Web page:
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Working wet on wet with epoxy

“Wet on Wet” working with epoxy.

If you encountered the term “wet on wet” and would like a detailed description of what that means, then you have come to the right place. Working “wet on wet” in very simple terms means application of epoxy while the previous application of epoxy is still curing. How long to wait for different scenarios is the tricking part we will explore here.

Working wet on wet results in better bonds (chemical curing between layers), less epoxy use, and less sanding work.

Epoxy will chemically cure (primary bond) between layers if you apply subsequent layers within a window of time. That window of time is dependent on the working temperatures and the speed of hardener you are using. Ideally, the next layers are applied just as soon as the first layer is tack free, but you can achieve a chemical bond for at least 12 hours (longer for slower cures).

When applying more than one layer of fiberglass: Working wet on wet will save epoxy use. Excess epoxy from the first layer will be absorbed by the second layer. Also (more importantly) laying down the second layer while the first layer is still wet will save you the time a sanding between layers. Stronger, lighter, cheaper, less time!

Apply fiberglass over “wet” epoxy fillets. When joining two parts with a fiberglass joint, such as frames, stringers, bulkheads, etc you should apply your fiberglass while the fillet (radius of epoxy putty) is still “green”. This will not only allow the epoxy fillet to cure along with the glass, but it will also allow the fiberglass to lay into the fillet without any air bubbles. If you apply a fillet and let it cure, you will need to come back and sand the fillet in order to roughen it up for a bond and to remove small “ticks” of putty that will keep glass from laying flat.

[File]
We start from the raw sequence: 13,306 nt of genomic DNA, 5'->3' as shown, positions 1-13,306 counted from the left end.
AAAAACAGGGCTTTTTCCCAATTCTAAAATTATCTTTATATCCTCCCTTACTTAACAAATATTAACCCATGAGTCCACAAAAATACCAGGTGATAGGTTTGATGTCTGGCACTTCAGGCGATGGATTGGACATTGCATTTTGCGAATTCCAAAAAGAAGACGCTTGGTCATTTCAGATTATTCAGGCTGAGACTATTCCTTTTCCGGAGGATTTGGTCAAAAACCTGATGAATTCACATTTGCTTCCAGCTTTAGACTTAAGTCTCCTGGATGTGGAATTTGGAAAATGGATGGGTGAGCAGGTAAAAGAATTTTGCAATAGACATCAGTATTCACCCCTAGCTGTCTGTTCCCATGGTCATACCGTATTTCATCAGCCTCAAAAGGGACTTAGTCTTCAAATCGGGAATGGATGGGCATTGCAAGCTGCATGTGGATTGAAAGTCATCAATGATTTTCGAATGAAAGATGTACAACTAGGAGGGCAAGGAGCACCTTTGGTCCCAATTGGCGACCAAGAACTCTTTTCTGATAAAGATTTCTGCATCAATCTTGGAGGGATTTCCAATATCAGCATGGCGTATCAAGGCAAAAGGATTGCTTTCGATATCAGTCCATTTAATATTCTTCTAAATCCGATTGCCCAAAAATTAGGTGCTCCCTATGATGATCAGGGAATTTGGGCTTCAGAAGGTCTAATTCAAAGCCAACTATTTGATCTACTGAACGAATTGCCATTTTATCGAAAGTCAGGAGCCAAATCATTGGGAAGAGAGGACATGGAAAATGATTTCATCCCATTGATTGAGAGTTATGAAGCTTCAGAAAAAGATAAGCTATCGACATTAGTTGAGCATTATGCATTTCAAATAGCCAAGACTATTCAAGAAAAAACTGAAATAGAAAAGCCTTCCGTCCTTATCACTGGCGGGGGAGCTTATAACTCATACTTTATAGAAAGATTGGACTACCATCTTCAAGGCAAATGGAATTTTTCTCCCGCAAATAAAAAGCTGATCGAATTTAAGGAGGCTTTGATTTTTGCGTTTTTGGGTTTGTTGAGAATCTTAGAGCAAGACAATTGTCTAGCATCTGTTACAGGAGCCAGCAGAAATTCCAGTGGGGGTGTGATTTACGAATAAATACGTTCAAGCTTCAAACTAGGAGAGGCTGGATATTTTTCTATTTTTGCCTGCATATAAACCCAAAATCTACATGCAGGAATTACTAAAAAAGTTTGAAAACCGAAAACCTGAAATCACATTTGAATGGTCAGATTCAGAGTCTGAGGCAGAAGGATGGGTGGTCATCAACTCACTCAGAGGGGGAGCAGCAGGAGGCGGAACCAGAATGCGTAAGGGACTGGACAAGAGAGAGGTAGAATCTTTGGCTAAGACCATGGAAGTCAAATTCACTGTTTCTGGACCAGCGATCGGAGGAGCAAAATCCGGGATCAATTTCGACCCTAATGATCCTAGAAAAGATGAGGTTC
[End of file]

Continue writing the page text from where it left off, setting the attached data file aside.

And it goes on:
Multiple layers of epoxy for a build up: When encapsulating wood, you can apply multiple layers of epoxy and only wait as long as it takes for the first layer to become non-sagging or almost tack free. If you apply too early you run the risk of pulling up the first layers. There are some tricks to building up a clear epoxy finish, see our other tutorial for tips.

So what happens if you miss the “wet window”? Epoxy resins and glues give very good mechanical bonds (secondary), but you have to do a little prep work before going to the next layer of epoxy if your first layer has cured. The preparation is basically the same no matter what epoxy you are using; the surface must be free of contaminates (amine residue) and it must have enough “tooth” for the epoxy to latch onto. The more “tooth” the better the epoxy can bond. If you are working with an epoxy that has the potential to blush, then you must wipe the surface down with a solvent to remove the blush. You can also wash the surface with soap and warm water, but I have never found that to be a very good option myself. You remove blush before sanding, or you may just be moving the surface contaminate around or grinding it into the surface.

Saving time and material by working wet on wet also applies to primers and paints, but thats for another thread.

Over the years I have used dozens of different epoxies for boat building and repair. I am very happy to offer for sale the products I use myself at ------ “We use it, we love it, we sell it, in that order”

If you have any questions on this subject or other boat building, boat repair, or general composites, please post them at our tech support site and we will be happy to help